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How (not) to bonk?

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How (not) to bonk?

Old 11-03-13, 02:48 PM
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How (not) to bonk?

Today I set out to do a 55 mile loop aroud the Gainesville, FL area, the same loop I did several weeks ago (it was an organized event with rest stops and refreshments, etc). I consider myself a pretty decent 55yo biker, but today I was humbled.

It was pretty windy, so much so that I definitely put out considerably more effort that I did last time. And I was solo, so no one to draft or keep pace with. I brought two bottles of diet ice tea, but foolishly, no nutrition. By mile 40 I was starting to feel it. I finished, but I can honestly say I felt pretty run down, and my speed and power fell off considerably. In short, I felt as if I had, at very least, semi-bonked. And it was a humbling experience......

Maybe I needed a recovery ride, maybe it was the conditions, or a lack of proper nutrition. Yet I read where folks on this forum do centuries and long rides all the time. How do you do it? How long do do you need to recover before riding long and hard in the saddle?
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Old 11-03-13, 03:12 PM
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For rides over 2 hrs, you're best off fueling during the ride. Basic rule of thumb is 100 cal of easily absorbed carbs (aka sugars) per 1/2 hr starting 1/2 hour into the ride. Calories in sports drink count, piece of fruit, energy gel/bar, Fig Newton, Snickers, Twinkie, whatever.... The purpose is to get quick energy. Get protein, fats, vitamins, minerals, fiber, phytonutrients, etc during your normal eating.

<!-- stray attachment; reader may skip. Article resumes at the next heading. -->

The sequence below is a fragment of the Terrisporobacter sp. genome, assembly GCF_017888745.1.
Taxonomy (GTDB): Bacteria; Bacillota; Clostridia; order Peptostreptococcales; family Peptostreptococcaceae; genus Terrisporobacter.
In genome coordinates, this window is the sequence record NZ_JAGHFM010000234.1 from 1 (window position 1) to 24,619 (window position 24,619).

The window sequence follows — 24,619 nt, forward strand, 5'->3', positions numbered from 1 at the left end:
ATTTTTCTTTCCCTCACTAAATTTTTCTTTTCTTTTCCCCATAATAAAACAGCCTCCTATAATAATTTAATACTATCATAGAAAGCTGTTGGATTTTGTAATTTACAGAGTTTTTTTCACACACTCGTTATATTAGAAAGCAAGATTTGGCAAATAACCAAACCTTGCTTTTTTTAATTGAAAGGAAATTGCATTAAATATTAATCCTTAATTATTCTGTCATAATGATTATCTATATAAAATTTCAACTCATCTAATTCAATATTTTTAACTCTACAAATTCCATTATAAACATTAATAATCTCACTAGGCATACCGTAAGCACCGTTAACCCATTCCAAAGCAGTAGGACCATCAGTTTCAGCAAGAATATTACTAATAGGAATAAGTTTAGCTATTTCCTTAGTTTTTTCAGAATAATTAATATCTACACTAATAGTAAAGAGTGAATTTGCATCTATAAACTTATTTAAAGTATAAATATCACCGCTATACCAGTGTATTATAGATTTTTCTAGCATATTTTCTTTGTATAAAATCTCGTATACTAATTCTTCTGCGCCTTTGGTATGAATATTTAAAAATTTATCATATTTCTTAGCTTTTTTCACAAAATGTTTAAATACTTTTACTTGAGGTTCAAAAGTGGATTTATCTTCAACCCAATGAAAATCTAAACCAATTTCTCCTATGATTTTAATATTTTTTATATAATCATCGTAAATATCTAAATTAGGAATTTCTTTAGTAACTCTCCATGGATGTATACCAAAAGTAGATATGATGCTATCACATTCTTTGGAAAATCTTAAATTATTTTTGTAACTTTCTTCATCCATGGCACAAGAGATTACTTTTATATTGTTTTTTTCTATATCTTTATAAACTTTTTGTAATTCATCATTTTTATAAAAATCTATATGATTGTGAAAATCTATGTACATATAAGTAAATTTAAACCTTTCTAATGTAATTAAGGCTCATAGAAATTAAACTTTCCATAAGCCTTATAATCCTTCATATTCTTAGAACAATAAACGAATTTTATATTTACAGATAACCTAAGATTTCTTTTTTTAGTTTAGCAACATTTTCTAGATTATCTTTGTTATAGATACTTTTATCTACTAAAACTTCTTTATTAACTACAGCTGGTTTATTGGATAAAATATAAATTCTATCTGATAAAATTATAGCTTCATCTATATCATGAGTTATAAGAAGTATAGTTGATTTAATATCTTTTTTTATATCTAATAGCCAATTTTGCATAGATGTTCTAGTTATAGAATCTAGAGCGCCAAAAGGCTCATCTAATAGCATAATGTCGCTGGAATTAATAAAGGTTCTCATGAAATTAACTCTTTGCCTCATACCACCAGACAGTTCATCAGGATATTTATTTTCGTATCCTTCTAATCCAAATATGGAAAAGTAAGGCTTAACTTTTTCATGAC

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Old 11-03-13, 03:35 PM
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This was my procedure for yesterday's Ironman Fl race. BTW, I'm 63

Awake at 0200, ate a banana with fresh ground peanut butter, NOTHING but ground peanuts, some OJ and water with 2 acetaminophen-0630 one e-gel and a sip of water.

Race started at 0700 2.4 mile swim

Transition 1-one bite of squished banana, dark chocolate chips, raisins, dates, water

Started 112 TT with 1-aero bottle with water, 1-24oz bottle with e-fuel, 1-24oz bottle with 2 gel packs of e-gel

at 53 mile turn around stopped for 1/2 bagel with peanut butter/strawberry preserves, 2 mouthfuls of raisins-dates-almonds-dark chocolate chip mix, 1 e-gel packet, mixed a Mtn. Dew with left over e-gel water bottle, mix new e-fuel bottle and refill aero water bottle, consumed 1 additional e-gel packet at mile 90

Transition 2-water

for 26.2 mile marathon consumed sips of coke, chicken broth, Perform and ice water while taking on little bites of oranges, pretzels, bananas, chocolate-chip cookies, grapes and a couple packets of Gu

So full after 13:31:48 of racing the only thing I had after finish was chocolate milk and some Tomato soup